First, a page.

After running this command, a file is created which specifies the location of the Python environment. That file will be created under one of the following locations.


The output of the command shows the location of this file.

(base) [user@r001 custom-kernel]$ conda activate NEW_ENV
(NEW_ENV) [user@r001 custom-kernel]$

(NEW_ENV) [user@r001 custom-kernel]$ python3 -m ipykernel install --user --name NEW_ENV --display-name "PYTHON-ENV-NAME"
Installed kernelspec NEW_ENV in /jet/home/user/.local/share/jupyter/kernels/new_env
(NEW_ENV) [user@r001 custom-kernel]$

Note: The “ipykernel” can be removed from the environment after the custom kernel is created.

Start the custom Jupyter Notebook kernel

Now you are ready to start your custom Jupyter notebook kernel from an interactive session in OnDemand.

Log in to OnDemand
In a browser window, go to and log in with your PSC credentials.
Request an interactive session for your Notebook.

Navigate to Interactive Apps > Jupyter Notebook

OnDemand at Bridges-2. Interactive Apps tab, Jupyter Notebook item

A new screen will open which allows you to specify the paramters for your interactive session (number of hours, nodes, partition, etc.) Set the parameters for your session as needed.

Click the blue Launch button. You may have to wait for resources to be allocated to you. Once your session has started, click the blue Connect to Jupyter button.

At this point, you can start a new notebook or open an existing one.

Start a new notebook

Under the New dropdown in the upper right, choose the name of the new environment that you created.

OnDemand at Bridges-2. Jupyter Notebook is running, and a new Notebook is being started while selecting the custom Python environment just created

Your new Notebook will open.

Note: For installing new packages, you will have to do it from the terminal in the interactive session and NOT from the Jupyter notebook itself as it will try to use the base different Conda binaries and not the ones you set in the new custom environment kernel.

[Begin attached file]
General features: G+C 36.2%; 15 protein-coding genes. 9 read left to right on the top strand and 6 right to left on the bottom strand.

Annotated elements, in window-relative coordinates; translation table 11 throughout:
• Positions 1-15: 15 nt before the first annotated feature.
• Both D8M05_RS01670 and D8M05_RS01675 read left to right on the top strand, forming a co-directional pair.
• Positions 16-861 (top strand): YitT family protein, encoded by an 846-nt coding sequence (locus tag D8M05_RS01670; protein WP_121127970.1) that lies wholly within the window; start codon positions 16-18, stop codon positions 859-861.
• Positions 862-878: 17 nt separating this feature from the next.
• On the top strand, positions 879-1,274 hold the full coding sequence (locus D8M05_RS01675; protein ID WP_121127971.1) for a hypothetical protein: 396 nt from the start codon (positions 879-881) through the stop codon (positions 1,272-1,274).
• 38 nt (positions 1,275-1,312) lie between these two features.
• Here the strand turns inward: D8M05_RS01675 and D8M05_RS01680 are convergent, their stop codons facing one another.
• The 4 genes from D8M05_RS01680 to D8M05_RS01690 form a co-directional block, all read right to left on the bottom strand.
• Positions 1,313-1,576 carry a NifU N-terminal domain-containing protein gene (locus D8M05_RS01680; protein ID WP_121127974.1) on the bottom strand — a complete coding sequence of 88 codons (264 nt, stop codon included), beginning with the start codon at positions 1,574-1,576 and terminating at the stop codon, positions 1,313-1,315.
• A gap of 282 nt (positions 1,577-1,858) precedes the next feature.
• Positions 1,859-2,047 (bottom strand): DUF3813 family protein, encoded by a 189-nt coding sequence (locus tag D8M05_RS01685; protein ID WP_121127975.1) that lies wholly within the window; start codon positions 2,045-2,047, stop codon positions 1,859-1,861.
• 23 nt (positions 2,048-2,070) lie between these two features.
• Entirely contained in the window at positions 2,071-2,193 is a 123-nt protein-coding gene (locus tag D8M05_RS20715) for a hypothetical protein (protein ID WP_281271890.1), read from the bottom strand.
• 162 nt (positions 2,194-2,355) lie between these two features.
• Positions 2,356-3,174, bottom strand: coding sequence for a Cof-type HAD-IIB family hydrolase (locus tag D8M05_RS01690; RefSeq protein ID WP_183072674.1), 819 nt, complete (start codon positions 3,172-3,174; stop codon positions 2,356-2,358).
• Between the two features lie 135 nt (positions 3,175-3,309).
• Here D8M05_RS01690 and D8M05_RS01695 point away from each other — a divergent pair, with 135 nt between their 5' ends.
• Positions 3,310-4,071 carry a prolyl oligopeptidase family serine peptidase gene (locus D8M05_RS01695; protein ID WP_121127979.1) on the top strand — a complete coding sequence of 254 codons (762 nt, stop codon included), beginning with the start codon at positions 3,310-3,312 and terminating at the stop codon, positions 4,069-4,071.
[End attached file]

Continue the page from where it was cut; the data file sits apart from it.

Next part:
Use an existing Notebook

If you already have a notebook, find it in the file list and click on it to open it.

Change the Python environment to use by navigating to Kernel > Change kernel. Choose the new Python environment to use.


Note: For installing new packages, you will have to do it from the terminal in the interactive session and NOT from the Jupyter notebook itself as it will try to use the base different Conda binaries and not the ones you set in the new custom environment kernel.

Additional content: using Python from Singularity containers

Similar to the process described on, a Python installation inside a Singularity container can be used from Jupyter Notebook as well, although the process is somewhat manual for now.

Create a new directory under $HOME/.local/share/jupyter/kernels/ and add a kernel.json file there with the commands needed for Singularity to start the python binary it has inside.


mkdir -p $HOME/.local/share/jupyter/kernels/tensorflow_latest/
vim $HOME/.local/share/jupyter/kernels/tensorflow_latest/kernel.json
    "argv": [
    "display_name": "tensorflow_latest",
    "language": "python"

Then start Jupyter Notebook and select the newly created kernel. The libraries inside the container should be there.